Dr. Mullach has given in the second volume an interesting prefatory essay on the Sophists. Plato, he remarks, wrote at much length on Gorgias, Critias, Protagoras, and the other distinguished representatives of that school; and yet it may safely be asserted that no branch of Greek philosophy is at the present time still wrapped up in so much darkness ; for, whilst the favourite disciple of Socrates inveighs strongly against the erroneous views and dangerous doctrines held by men who regarded themselves as the most competent teachers of their day, in the description of their persons, and the appreciation of their theories, he employs a freedom of abuse which would be unwarrantable even on the part of a comic writer. Xenophon is not a much safer guide to a fair knowledge of the Sophists; and all later historians, up to the present time, have been satisfied with repeating the statements contained in the Platonic Dialogues and in the Memorabilia. Dr. Mullach examines the Sophists successively from the standpoint of eloquence, and from that of theology; he shows, in the first place, the important position occupied in the history of Greek civilization by the art of speaking, and he demonstrates that the vir...dicendi peritus was essentially the Athenian. The Sophists very justly claim the honour of having carried to its highest pitch the rhetorician's craft, both by their example, and by their teaching, and amongst them the chief rank must be assigned to Protagoras.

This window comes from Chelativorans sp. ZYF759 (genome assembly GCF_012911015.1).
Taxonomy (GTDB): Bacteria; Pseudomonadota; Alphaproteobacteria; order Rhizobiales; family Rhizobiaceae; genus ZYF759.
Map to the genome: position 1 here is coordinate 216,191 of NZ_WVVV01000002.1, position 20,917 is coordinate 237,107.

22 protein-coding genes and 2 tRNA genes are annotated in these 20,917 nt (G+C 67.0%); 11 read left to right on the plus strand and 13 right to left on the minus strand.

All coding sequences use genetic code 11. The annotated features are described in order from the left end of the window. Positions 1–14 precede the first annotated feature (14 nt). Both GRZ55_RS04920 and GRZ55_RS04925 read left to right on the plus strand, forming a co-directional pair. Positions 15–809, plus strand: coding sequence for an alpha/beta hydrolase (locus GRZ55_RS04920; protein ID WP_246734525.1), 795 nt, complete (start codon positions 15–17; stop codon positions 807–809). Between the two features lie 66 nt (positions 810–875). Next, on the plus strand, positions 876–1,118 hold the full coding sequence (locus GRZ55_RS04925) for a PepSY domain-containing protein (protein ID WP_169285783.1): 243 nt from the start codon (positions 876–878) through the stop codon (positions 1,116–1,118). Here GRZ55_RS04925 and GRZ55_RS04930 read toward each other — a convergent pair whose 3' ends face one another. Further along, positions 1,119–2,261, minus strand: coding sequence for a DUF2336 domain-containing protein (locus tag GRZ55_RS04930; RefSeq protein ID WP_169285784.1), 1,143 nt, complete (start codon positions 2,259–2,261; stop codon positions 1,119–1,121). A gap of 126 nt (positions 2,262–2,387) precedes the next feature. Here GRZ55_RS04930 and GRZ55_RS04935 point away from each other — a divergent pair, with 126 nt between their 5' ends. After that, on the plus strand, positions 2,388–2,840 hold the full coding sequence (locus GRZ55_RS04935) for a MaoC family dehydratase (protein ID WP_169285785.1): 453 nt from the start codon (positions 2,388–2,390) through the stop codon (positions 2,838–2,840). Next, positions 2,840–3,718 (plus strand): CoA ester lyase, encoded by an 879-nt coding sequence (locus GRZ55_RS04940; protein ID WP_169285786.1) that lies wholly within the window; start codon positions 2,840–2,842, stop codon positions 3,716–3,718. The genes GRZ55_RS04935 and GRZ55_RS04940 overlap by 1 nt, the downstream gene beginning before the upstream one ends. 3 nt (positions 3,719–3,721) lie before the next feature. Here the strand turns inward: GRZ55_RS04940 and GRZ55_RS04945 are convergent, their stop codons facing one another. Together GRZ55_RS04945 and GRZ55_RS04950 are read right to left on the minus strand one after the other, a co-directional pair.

The question of theology and religion is a far more delicate one; we cannot much wonder at Xenophanes expressing his thorough contempt for deities whom the poets, such as Homer and Hesiod, represent as guilty of crimes which would be severely punished if committed by ordi. nary mortals.